Janusz Lachowski Anatol Stern and Stefan Themerson. On Europa and the Friendship Between the Two Avant-garde Artists on the Basis of Their Mutual Correspondence from the Years 1959-1968

This article studies the relationship between Anatol Stern and Stefan Themerson, two major figures of the Polish literary avant-garde, who met
each other and began to work together already in the early 1930s. The article is mainly based, among other sources, on the artists’ mutual correspondence, recently compiled by the National Library of Poland.11 Their letters date to the years 1959–1968: 1959 is when the writers re-established communication and 1968 is the year of Stern’s death. Regrettably, none of their letters, if any, dating back to the interwar period have survived to date in any of their archives, sharing the fate of the majority of other pre-war materials. Neither has the only product of their collaboration from the interwar years, namely a film adaptation of Stern’s narrative poetry entitled Europa – which Themerson believed to be his greatest cinematic achievement12 and which was probably one of the most interesting accomplishments of Polish pre-war cinema – been preserved to this day.

It was based on a piece of literature first printed in 1925 in the Reflektor literary magazine from Lublin.13 Two years later, its extended version
appeared in Stern’s book of poetry entitled Bieg do bieguna [Run to the Pole]. The last publication of this narrative poetry in the interwar
period was a separate bibliophile edition of 1929, with a modified graphic layout of the text14 designed by Mieczysław Szczuka, a graphic
artist (who died soon after completing the project, before it was published, falling to his death from Dead Peak in the Tatra Mountains), and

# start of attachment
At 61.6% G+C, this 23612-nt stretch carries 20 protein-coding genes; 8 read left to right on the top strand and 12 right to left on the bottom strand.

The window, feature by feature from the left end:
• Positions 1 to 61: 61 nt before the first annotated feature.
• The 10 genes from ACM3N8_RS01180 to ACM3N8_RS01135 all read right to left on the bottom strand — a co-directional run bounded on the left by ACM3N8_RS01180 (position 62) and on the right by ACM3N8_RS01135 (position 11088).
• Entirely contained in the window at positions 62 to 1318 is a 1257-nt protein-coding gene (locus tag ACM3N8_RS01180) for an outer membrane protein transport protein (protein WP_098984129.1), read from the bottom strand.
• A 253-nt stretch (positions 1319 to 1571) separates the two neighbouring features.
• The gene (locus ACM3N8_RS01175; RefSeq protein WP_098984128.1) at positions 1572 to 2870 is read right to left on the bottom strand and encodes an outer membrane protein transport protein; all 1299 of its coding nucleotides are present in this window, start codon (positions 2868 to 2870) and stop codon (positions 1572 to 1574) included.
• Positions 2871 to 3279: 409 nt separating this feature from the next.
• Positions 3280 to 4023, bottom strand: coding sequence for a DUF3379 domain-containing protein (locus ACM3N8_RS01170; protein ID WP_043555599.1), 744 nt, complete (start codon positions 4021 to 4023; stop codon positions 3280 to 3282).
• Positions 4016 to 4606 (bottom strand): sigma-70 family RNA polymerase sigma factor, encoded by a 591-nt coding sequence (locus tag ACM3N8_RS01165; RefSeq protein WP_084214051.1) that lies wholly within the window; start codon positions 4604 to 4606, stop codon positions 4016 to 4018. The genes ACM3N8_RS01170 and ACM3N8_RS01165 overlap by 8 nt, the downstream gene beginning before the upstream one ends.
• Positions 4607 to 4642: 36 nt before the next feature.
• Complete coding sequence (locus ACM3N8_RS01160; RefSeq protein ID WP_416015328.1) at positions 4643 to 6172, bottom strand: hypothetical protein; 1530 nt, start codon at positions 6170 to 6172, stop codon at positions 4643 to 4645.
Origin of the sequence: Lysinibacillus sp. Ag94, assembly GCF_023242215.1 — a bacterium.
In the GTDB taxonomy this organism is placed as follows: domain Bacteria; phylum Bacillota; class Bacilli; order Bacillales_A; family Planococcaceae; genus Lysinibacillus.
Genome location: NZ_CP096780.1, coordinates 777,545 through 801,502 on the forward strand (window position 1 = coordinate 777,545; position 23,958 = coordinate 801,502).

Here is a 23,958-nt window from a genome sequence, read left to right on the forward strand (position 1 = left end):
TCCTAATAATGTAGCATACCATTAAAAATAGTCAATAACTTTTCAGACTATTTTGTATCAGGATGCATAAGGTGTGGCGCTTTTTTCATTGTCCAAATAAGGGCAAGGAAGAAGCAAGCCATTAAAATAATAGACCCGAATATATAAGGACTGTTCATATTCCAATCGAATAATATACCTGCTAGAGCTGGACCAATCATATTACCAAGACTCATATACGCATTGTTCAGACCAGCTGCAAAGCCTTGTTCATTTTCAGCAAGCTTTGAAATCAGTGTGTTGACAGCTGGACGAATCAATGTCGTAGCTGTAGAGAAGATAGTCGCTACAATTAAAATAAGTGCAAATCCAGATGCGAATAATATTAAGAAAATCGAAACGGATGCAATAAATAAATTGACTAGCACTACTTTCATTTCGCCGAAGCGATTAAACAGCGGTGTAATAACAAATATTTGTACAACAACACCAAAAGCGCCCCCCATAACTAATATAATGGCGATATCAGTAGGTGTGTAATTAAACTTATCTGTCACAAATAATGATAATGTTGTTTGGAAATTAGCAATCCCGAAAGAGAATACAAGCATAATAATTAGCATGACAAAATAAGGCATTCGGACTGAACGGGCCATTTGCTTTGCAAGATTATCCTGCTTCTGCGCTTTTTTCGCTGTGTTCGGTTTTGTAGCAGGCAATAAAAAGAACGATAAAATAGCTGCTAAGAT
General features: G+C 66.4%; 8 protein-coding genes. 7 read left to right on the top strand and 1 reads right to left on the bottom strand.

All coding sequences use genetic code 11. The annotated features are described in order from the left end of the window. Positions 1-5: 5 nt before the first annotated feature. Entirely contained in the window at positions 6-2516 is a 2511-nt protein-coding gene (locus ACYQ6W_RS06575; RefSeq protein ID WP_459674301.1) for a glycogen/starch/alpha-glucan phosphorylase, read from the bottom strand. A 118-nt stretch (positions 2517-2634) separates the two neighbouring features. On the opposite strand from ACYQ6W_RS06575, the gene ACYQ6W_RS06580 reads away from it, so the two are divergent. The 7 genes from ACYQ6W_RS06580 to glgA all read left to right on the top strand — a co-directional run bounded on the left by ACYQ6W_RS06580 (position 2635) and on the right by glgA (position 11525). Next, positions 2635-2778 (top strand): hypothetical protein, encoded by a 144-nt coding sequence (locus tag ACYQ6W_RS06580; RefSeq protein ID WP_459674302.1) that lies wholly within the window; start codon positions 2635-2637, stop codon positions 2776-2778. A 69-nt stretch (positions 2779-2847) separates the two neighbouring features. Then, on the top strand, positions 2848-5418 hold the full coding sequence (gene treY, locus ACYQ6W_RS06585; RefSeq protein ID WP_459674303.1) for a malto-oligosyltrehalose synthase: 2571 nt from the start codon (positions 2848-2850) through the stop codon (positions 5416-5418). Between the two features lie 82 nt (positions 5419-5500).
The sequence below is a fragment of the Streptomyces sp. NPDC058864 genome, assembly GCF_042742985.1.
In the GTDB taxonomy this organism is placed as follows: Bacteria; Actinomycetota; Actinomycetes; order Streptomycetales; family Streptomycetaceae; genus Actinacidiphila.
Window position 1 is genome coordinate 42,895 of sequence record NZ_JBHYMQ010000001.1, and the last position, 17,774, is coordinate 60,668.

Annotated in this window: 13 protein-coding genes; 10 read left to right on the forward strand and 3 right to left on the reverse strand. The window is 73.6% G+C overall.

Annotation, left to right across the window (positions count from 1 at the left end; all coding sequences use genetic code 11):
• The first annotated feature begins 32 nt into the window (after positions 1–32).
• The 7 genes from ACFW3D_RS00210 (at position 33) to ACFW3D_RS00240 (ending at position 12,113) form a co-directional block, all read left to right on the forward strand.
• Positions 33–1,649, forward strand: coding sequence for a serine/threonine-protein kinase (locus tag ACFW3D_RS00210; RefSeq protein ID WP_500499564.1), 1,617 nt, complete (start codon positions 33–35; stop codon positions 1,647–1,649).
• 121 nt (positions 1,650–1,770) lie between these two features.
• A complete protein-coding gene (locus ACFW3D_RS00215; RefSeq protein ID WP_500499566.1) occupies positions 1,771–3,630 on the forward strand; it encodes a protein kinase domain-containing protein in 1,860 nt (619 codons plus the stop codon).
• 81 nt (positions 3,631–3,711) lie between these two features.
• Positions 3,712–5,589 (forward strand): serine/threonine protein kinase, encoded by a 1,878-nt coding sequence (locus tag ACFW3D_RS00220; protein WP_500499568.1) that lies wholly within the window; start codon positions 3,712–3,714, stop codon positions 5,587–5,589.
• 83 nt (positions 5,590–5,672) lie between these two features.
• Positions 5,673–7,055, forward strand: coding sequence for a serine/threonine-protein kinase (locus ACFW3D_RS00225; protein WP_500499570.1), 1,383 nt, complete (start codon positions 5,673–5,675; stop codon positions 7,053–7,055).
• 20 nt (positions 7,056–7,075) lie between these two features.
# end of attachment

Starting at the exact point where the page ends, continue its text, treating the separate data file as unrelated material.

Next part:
Teresa Żarnowerówna, responsible for the collage on the book cover. The Themersons, who at that time already had one title in their filmography, soon became interested in this text, and started working on the film in 1931. In a post-war article on Europa, Anatol Stern gave an account of how he first met Themerson and started to work on this adaptation:

“One fine day a young man in glasses with a collected face, an exceptionally intelligent look and a rather frail posture came to me. He said he was a parttime poet also attempting to write prose, but his main passion was the cinema. […] I asked my guest how I could help him. This was when the word “Europa” was said out loud. With the help of his wife, a young graphic artist, this young man wanted to make an avant-garde film based on my and Szczuka’s work. Naturally, with understandable enthusiasm, I agreed. Such a proposal in a country where experimental films by René Clair, Man Ray and Buñuel were regarded as freak pieces of oddity was a truly wonderful, reassuring surprise. We discussed the script. Then, Stefan and Franciszka brought me the finished screenplay. I made almost no corrections; to be honest, I felt so enthusiastic I was not even able to critically assess the Themersons’ work, for I knew far too well how thorny was the trajectory of new art adepts in Poland.”15

What was it in Stern’s poem that fascinated Themerson? Even though the meanings of this avant-garde poetry must be interpreted firstly within
their specific social and cultural context and read as a poetic and journalistic diagnosis of the human condition in the 1920s, an anarchic vision of the upcoming mass rebellion of impoverished workers, or a catastrophic portrait of a world heading for annihilation, articulated in a futuristic and expressionist language, Europa remains a universal work of art, surprisingly fresh even today, as it still imposes careful reading, inspiring new interpretations.16 It might have been the picture of modernity, dominated by absurdity, wickedness and violence – topics which interested Themerson as a prose writer and essayist later in life – that he found particularly striking. On top of that, beyond Europa’s semantic dimension, the young artist might have been impressed by its suggestive, visual imagery, which made this piece of poetry so apt for translation into the language of experimental cinema. Many years after shooting his visualisation of Europa, Themerson admitted himself, with what now seems to be excessive modesty, that Europa as written by Stern was not an inspiration for a film script – it already was a film script.17